As the third series of BBC's Pie in the Sky begins, viewers begin wondering if there's a different chef working behind-the-scenes in the kitchen of Henry Crabbe (Richard Griffiths). Instead of following the delicate and delightful recipe that's been perfected over the previous two years, Pie replaces a cup of sugar with a stiff drink.
Although post-traumatic stress can kick in at any time, the timing seems odd for Crabbe to be afflicted with nightmares which center on the master criminal and fellow culinary obsessive villain who'd shot our lead in the first act of the first episode of the first season.
Yet just as quickly as the dream is introduced, it's abandoned, almost as though it were used simply as a storytelling device to bring one up to speed when a “Previously on Pie in the Sky” voice-over plus video clip montage would've sufficed.
Unfortunately, instead of falling back into the established rhythm of Crabbe's dual roles serving as a chef of the show's titular kitchen as well as the reluctant detective whom his manipulative superior – Malcolm Sinclair's Assistant Chief Constable Fisher -- refuses to let retire, Pie changes the menu completely.
Emphasizing law and order as opposed to kitchen disorder, the disappointing reconfiguration of BBC's otherwise charming series ensures it's plotted, paced and produced like a run-of-the-mill police procedural.
And although it eventually rights itself by the next episode, initially series three is so difficult to digest that I stopped the episode twice, wondering if I'd either begun the wrong disc or had somehow missed a smoother transition from the previous DVD collection.
Needless to say, it's disappointing in comparison to Acorn Media's release of the earlier seasons both in Pie's creative quality as well as its technical transfer. Namely, the audio fades in and out, registering so low at times that it sounded like the wires from my Sony DVD player had somehow come unplugged on their own before remedying itself.
Still overall the succinct six episode collection manages to win us over with a few delectable winners augmented by its eccentric ensemble based approach. And as a fan of its easy-going, unmistakably British style that's reminiscent of both Doc Martin and The Last Detective, I'm especially fond of a few of season three's foodie-centric standouts, particularly one wherein the characters solve a wine caper.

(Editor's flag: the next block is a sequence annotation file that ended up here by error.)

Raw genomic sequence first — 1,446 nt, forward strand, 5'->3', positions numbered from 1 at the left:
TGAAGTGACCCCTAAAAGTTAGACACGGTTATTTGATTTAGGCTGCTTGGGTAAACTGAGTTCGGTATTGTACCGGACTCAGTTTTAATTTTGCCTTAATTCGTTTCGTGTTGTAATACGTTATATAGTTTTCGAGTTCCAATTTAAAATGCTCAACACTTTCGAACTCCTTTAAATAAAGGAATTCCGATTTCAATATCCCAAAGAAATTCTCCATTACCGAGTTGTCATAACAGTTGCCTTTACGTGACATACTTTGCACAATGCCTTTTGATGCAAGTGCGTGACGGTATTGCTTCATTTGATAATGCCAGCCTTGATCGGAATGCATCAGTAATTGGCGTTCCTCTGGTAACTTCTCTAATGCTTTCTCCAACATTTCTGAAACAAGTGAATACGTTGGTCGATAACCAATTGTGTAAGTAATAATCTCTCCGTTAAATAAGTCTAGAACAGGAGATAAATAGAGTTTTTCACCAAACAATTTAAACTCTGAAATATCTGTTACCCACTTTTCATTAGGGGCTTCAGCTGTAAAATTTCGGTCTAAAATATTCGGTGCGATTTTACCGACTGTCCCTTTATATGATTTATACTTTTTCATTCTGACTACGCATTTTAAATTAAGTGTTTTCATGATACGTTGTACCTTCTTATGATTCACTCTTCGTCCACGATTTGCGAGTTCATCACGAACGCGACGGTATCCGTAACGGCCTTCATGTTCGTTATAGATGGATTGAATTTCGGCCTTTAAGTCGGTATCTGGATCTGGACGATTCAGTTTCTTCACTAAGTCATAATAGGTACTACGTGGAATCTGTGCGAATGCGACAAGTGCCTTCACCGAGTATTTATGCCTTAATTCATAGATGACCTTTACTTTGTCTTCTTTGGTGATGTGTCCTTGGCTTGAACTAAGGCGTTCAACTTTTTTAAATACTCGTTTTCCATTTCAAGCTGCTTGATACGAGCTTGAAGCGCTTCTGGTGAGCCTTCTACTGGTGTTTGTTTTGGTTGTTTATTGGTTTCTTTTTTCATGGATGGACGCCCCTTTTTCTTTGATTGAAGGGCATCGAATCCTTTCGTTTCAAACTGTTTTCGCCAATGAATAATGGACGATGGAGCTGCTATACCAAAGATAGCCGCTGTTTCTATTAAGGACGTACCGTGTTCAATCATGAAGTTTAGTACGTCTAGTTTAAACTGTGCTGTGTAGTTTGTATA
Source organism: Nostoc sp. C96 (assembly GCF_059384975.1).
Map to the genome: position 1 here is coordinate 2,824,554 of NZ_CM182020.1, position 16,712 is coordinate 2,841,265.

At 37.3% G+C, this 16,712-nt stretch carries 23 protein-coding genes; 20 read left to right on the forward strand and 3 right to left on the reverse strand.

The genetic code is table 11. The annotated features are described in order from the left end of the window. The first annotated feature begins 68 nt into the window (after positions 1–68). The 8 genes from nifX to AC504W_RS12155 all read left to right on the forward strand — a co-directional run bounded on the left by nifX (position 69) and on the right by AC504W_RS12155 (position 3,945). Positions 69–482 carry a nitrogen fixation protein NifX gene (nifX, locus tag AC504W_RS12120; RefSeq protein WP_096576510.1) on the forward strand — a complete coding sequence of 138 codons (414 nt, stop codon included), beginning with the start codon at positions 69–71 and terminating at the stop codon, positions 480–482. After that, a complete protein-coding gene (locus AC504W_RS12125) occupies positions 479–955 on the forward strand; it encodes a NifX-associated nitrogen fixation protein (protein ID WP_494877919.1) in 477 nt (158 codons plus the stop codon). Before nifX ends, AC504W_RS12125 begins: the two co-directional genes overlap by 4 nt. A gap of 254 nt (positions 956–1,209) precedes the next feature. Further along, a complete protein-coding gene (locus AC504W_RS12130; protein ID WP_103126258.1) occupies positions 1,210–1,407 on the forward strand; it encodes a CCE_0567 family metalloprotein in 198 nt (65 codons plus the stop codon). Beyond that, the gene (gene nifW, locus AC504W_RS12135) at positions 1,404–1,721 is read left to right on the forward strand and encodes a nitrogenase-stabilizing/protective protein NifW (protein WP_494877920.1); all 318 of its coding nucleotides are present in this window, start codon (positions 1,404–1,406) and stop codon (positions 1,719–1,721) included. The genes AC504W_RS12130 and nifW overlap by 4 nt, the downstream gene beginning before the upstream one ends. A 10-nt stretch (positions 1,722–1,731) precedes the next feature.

Yet while the absence of the adorable bantering Margaret Crabbe (Maggie Steed) in two episodes is a letdown for devotees who thrive on her amusing squabbles with hubby Henry, Pie 's mixed batch of series three cases are made even more delicious by the writing staff's decision to explore the push/pull dynamic between Crabbe and Fisher.
In doing so, the scribes underscore the surface level antagonism with the revelation that they might be more alike than we'd originally believed and also – at the very least – bonded by something very close to true friendship. The welcome reevaluation of ACC Fisher is spread out throughout the blink-and-you've-missed-it two-disc set.
But the Fisher/Crabbe dynamic is moved to the front burner over the course of two episodes as he's first held responsible in an accidental shooting that Crabbe fears was a suspicious set-up and later when he and Crabbe must resort to shoe leather to pursue a suspect and out a bad copper.
Although in addition to the very real absence of Steed's Margaret, we do miss the British farce like staged chaos that occurs at the restaurant since aside from being challenged by finances and health inspectors, Crabbe's cozy kitchen is used as a near-afterthought for the first time so far in its series run.
Nonetheless thanks to the ingenious idea of a cop as a chef, Pie remains agreeably refreshing in the wake of too many gritty adventures of cops and criminals.Thus, even a slightly uneven collection of a handful of episodes is still far more satisfying than most bland helpings from the genre, making this entree one you'll eagerly serve again and again, regardless of whether or not by this point, certain ingredients are starting to stick to the pan rather than blend in with the rest.
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FTC Disclosure: Per standard professional practice, I received a review copy of this title in order to evaluate it for my readers, which had no impact whatsoever on whether or not it received a favorable or unfavorable critique.
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